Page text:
I didn’t know Kelly very well. But she made a significant impression on me the first time we ever met.
I was visiting at David’s church, for the first time. I knew NOBODY, other than David, and felt more than a little bit self-conscious since I was the “stranger in their midst.” But after the service was over, there stood Kelly. She had reddish hair, and glasses, and a huge smile on her face. “Hey there, my name’s Kelly, and we’re SO glad you are here today!” Then, with a big hug, she added, “Love ya!” And then she bounced down the sidewalk, in search of her husband Kirk.
As David and I continued to see each other, I’d attend services at the Winnsboro Church of the Nazarene about every other Sunday. And every Sunday, without fail, Kelly would speak to me, hug me, and before we parted she’d say, “Love ya!” She truly made me feel good. I began to look for her smiling face at church on Sunday mornings.
Aside from small chit-chats at church, I only got to really talk with Kelly one time. We were invited to a Labor Day cookout at the home of some mutual friends. It was there that I learned a bit more about her life.
Like many of us, Kelly’s life had been full of ups and downs. And some of the downs had plunged her into deep despair and self-destructive behavior. But when she was able to crawl up out of that dark hole, she began giving credit to Jesus Christ for her salvation. She would tell folks far and wide that Jesus had made a profound difference in her life. When she got back on her feet again, she began visiting the women in the local jail, offering them encouragement and friendship. As she said to me, “I have been there and I KNOW what they are feeling. I also know WHO can help them more than any human they’ll ever meet!” Kelly didn’t judge people by their actions or circumstances. Rather, she became a friend to the friendless, a champion for the down-and-out, and most of all, a follower of Jesus Christ who “walked the walk” as well as she “talked the talk.”
I looked forward to developing a close friendship with this lady. She was a few years younger than me, full of vitality and spirit – a joy to be around! I never heard her say anything bad about anyone – she looked for positive things to say about people. Kelly made me smile. It was impossible not to feel joy when she was around, because she just seemed to glow with the love of Christ.
And without fail, she ALWAYS would say “Love ya!” when we parted company. Whether it was an email, a phone conversation, or a face to face visit, Kelly’s last words would always be “Love ya!”
One evening, David called me with some devastating news.
Kelly had been stricken ill very suddenly, and within hours she had passed from this life into the next one. In shock, I hung up the telephone. She couldnt be dead, she was only 45 years old! I could not believe that I’d never see her again, or feel one of her hugs, or hear her say “Love ya!” She was too young to die, I angrily prayed to God. “We NEED more people like her down here on earth,” I told Him.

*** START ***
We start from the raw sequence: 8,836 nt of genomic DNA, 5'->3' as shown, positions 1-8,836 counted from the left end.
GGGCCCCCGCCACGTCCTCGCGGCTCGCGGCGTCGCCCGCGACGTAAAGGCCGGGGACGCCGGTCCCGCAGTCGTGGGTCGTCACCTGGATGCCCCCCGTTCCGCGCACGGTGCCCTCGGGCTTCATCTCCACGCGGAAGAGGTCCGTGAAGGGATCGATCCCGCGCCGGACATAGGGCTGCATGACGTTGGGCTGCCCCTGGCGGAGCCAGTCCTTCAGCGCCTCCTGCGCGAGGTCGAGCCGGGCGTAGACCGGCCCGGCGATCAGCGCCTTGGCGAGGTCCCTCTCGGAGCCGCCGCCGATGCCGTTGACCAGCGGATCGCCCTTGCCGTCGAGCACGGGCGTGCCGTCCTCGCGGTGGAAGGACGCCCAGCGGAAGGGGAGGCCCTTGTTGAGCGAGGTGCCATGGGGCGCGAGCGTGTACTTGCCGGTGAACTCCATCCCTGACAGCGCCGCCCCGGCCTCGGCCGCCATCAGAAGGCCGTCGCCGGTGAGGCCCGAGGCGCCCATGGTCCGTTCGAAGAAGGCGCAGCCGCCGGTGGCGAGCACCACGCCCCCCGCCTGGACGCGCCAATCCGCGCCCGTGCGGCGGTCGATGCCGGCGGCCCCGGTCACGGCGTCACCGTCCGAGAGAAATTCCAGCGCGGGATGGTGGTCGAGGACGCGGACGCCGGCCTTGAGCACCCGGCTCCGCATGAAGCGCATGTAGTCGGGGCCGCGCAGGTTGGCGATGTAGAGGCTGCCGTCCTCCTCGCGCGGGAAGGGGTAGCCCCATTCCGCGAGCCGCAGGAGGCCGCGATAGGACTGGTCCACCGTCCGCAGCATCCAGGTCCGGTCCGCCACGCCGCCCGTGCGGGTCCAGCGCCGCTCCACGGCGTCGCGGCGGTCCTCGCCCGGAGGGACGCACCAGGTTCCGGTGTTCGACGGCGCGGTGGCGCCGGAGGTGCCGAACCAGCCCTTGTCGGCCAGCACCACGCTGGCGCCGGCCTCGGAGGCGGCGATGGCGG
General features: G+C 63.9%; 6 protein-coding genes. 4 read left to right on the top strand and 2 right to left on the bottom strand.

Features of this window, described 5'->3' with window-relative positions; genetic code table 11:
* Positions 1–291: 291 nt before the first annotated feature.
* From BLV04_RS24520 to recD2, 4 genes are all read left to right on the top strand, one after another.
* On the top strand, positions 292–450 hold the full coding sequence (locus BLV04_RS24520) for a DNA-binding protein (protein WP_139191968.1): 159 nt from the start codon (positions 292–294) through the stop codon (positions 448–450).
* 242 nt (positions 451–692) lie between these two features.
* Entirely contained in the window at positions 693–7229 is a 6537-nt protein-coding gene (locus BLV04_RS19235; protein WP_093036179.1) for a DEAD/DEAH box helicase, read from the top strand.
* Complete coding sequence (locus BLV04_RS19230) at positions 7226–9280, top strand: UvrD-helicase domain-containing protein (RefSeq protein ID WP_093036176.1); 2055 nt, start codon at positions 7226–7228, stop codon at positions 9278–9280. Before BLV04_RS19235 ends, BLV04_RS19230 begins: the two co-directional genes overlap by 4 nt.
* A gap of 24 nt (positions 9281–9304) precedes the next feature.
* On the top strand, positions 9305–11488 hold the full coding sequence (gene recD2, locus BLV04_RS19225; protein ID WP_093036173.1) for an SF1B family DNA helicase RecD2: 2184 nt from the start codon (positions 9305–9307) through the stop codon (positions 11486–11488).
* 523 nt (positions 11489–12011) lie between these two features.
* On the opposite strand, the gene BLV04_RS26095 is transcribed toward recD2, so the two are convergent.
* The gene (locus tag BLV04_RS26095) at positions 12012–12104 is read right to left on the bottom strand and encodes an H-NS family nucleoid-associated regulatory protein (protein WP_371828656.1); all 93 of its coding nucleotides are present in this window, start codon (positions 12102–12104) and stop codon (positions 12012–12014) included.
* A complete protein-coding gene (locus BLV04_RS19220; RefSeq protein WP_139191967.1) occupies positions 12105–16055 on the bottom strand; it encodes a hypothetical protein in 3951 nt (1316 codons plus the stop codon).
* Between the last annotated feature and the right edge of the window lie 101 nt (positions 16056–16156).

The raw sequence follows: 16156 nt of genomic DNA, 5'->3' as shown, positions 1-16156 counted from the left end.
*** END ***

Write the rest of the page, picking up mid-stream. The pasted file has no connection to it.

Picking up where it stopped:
And God said to me, “Kelly was ready to be with me. I know you will miss her. But she left her legacy to you. When you think of Kelly, you will know what to do.”
I knew what He meant.
Kelly’s legacy is one of sharing the love, sharing the hope, sharing the Gospel through actions.
36"Teacher, which is the greatest commandment in the Law?" 37Jesus replied: " 'Love the Lord your God with all your heart and with all your soul and with all your mind.'[b] 38This is the first and greatest commandment. 39And the second is like it: 'Love your neighbor as yourself.'
In these verses from Matthew 22, the Bible tells us to love God and love people. Those are the two main commandments, and Kelly gave us a beautiful example.
Kelly left this earthly home March 17, 2007 -- two years ago. As time has passed, I’ve made an effort to live up to her legacy. At first, it felt awkward saying “Love you” to people. Sometimes people are shocked when they hear you tell them that you love them. But it began to feel more and more comfortable, the words became easier to say. A few weeks ago, as my students left on a Friday afternoon, I said, “Yall have a good weekend, and hey – I love you guys!” Some of them giggled at their crazy teacher, several of them said, “I love you too!” and a couple lingered at the door to give me a hug. I like to think that maybe Kelly’s presence was in those hugs too.
At church this past Sunday, a poem Kelly wrote was enclosed with our bulletin. With her husband’s permission, I am sharing it here.
By Kelly Culbreth
I know that I’m a dreamer,
My feet six inches off the ground.
But, for those who do not dream,
True happiness is seldom found.
I know I’m a hopeless romantic,
Believing the myth of Mr. Right!
But those who dare not hope,
Soon lose their will to fight.
I know that God speaks to me
Through the voices of my brothers
For inside us all is a piece of God
And above us Angels hover.
I know that I am special,
God’s numbered the hairs on my head
I have a destination
And by His Grace I’m led.
Sometimes I fear the future,
Clinging to obsolete ways of the past.
But in Him is the needed courage,
All I have to do is ask.
I know now life has much to offer
And I want my piece of the pie,
Fighting for the elusive Brass Ring,
And fighting, I will die!
I know that I can change the world,
Be it only my little space,
There love will bloom like springtime,
And apathy has no place.
You see, I’ve learned the reason for my existence
Is to love you and God above,
For when I do, I’m filled to overflowing
With the blessings of His love.
Yes, Kelly, you DID change the world! I am honored to have been your friend here on earth, and I look forward to getting one of your blessed hugs again in heaven!
And to all of you who read my blog, I encourage you to share the love, as Kelly did. Tell people you love them, out loud, and often! You’ll begin to leave your own “love ya legacy” – and it will change your world!